Written by Tiffany Logue
Disney’s “Mulan” was one of a handful of plays performed during the Oklahoma Shakespearean Festival.
The performance I viewed was on opening night, June 24.
The play was a wonderful experience. I enjoyed watching the outcome of the OSF’s hard work and the children’s pride in showing their talent.
“Mulan” was the children’s theatre production directed by SE’s Riley Coker. According to the cast of characters given out at the door, there were about 60 actors for “Mulan.”
I never imagined so many children would be involved.
One complaint I did have for the play was that there were so many male parts being played by girls. However, I realize that it is a complaint the OSF staff could not have changed. They could not force more boys to agree to participate.
In the play, Mulan, played by Paxton Ezell, stands in for her father when the Chinese military drafts him to go to war. She is guided by her lucky cricket, played by Kristen Bryant and the guardian that her ancestors sent to help and guide her—Mushuthe dragon—played by Kathleen Murray.
Ezell did a wonderful job playing Mulan. She captured Disney’s version of Mulan very well and helped the younger children remember to sit and when to go offstage.
The one problem Ezell had to face was when her portable microphone box fell from her costume. She did a very good job of trying to not let the audience notice the problem and replaced it offstage.
The character I found to be my favorite was Mushu. Of course, it is no surprise that Mushu is the one I loved most because Disney’s lovable dragon, played by Eddie Murphy, was my pick too.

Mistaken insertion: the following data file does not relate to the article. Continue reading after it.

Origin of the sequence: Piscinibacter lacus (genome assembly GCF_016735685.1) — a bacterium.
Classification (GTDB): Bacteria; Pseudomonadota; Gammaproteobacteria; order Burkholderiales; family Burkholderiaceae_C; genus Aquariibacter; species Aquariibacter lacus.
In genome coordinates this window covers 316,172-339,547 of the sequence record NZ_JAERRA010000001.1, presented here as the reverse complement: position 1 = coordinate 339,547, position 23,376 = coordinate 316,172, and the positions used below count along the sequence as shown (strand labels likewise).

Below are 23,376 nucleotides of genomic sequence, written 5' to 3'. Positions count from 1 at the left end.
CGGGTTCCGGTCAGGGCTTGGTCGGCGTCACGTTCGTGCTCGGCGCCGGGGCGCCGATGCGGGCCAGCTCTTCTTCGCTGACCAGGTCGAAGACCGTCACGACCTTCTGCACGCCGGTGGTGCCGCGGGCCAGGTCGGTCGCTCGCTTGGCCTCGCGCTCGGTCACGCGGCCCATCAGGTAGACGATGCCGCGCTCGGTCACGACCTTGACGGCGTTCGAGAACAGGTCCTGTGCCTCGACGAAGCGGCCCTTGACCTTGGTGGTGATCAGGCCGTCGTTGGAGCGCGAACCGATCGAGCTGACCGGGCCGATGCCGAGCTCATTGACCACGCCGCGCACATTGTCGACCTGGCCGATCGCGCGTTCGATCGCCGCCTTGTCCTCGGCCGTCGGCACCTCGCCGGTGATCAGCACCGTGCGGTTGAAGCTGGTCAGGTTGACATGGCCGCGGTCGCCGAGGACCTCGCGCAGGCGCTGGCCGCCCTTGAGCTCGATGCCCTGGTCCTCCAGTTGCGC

Murray did a fantastic job of portraying Murphy’s character in the OSF play. She was the comic relief for the play that kept me laughing.
I also loved the long dragon all of the characters helped bring out for the celebration scene in “Mulan.” It took approximately 15 children to carry it out and down the aisle of Montgomery Auditorium.
It helped the audience love the play more because the dragon brightened up the play. The dragon came out during the upbeat music for the Chinese celebration and danced throughout the auditorium a few times. As the children made it dance, the dragon helped the audience become entertained and amused.
The dragon also helped the characters who were not as frequently seen to enjoy themselves. There were not many big roles, and it gave the actors of the smaller roles a chance to be seen more frequently as well. It was a great idea for the play.
The dragon helped me feel like I stepped into a festival in China. I always think of dragons as a symbol for Chinese culture. Therefore, having the large dragon was a wonderful surprise.
Another compliment I have for “Mulan” was the way the cast worked together during the play. It is never easy to keep small children’s attention for long. However, the children who took part in “Mulan” were great at working together and showing the audience that the SE OSF staff helped them succeed at teamwork.